A stress fracture is when a bone becomes damaged by overuse. This can happen when an athlete increases intensity or distance of an activity, changes from a soft surface to a hard one, or has improper form.
This occurs because bones undergo bone resorption and become weaker before they become stronger. So if an athlete does not allow for enough time for the bone to rebuild and strengthen it becomes weaker creating a cycle leading to injury.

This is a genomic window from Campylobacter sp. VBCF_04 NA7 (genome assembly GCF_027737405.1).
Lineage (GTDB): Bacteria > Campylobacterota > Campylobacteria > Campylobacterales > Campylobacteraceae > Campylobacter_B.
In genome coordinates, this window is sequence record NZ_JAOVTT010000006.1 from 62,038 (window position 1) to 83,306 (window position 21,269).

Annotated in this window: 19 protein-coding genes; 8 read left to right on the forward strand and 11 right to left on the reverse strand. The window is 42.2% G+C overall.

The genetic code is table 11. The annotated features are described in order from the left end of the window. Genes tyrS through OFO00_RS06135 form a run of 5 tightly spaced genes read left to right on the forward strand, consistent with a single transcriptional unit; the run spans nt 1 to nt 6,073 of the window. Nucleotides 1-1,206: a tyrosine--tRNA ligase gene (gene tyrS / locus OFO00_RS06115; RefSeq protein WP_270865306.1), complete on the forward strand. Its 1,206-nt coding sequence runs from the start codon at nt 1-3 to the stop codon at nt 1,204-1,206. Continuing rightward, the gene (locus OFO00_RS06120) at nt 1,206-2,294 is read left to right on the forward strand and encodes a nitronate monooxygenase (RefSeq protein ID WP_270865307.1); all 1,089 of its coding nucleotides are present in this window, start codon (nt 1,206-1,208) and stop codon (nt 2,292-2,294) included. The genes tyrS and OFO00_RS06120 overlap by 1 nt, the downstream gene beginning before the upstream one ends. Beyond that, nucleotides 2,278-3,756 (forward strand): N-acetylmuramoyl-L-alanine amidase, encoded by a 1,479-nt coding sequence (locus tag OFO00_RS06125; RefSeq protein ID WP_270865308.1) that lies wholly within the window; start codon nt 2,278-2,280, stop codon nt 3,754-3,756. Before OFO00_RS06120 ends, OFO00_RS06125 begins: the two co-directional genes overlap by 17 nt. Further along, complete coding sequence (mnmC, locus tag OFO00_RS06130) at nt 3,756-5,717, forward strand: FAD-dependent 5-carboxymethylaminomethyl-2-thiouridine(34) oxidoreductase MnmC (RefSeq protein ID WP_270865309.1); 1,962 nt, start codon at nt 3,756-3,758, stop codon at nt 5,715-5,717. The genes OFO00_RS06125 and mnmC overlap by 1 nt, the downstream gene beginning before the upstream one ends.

This injury is very common in runners with the stress fracture occurring at the front of the lower leg. Sometimes called shin-splints, or anterior tibial stress syndrome. However, the injury can also occur in the knee, femur, ankle, hip, lower back, and humerus.
The injury begins with pain, swelling, and focal tenderness. It then progresses and becomes constant (at rest and while exercising) and more intense (sometimes even at night). Rest is very important to allow the tissue to heal. In addition, stretching and strengthening are important in preventing stress fractures.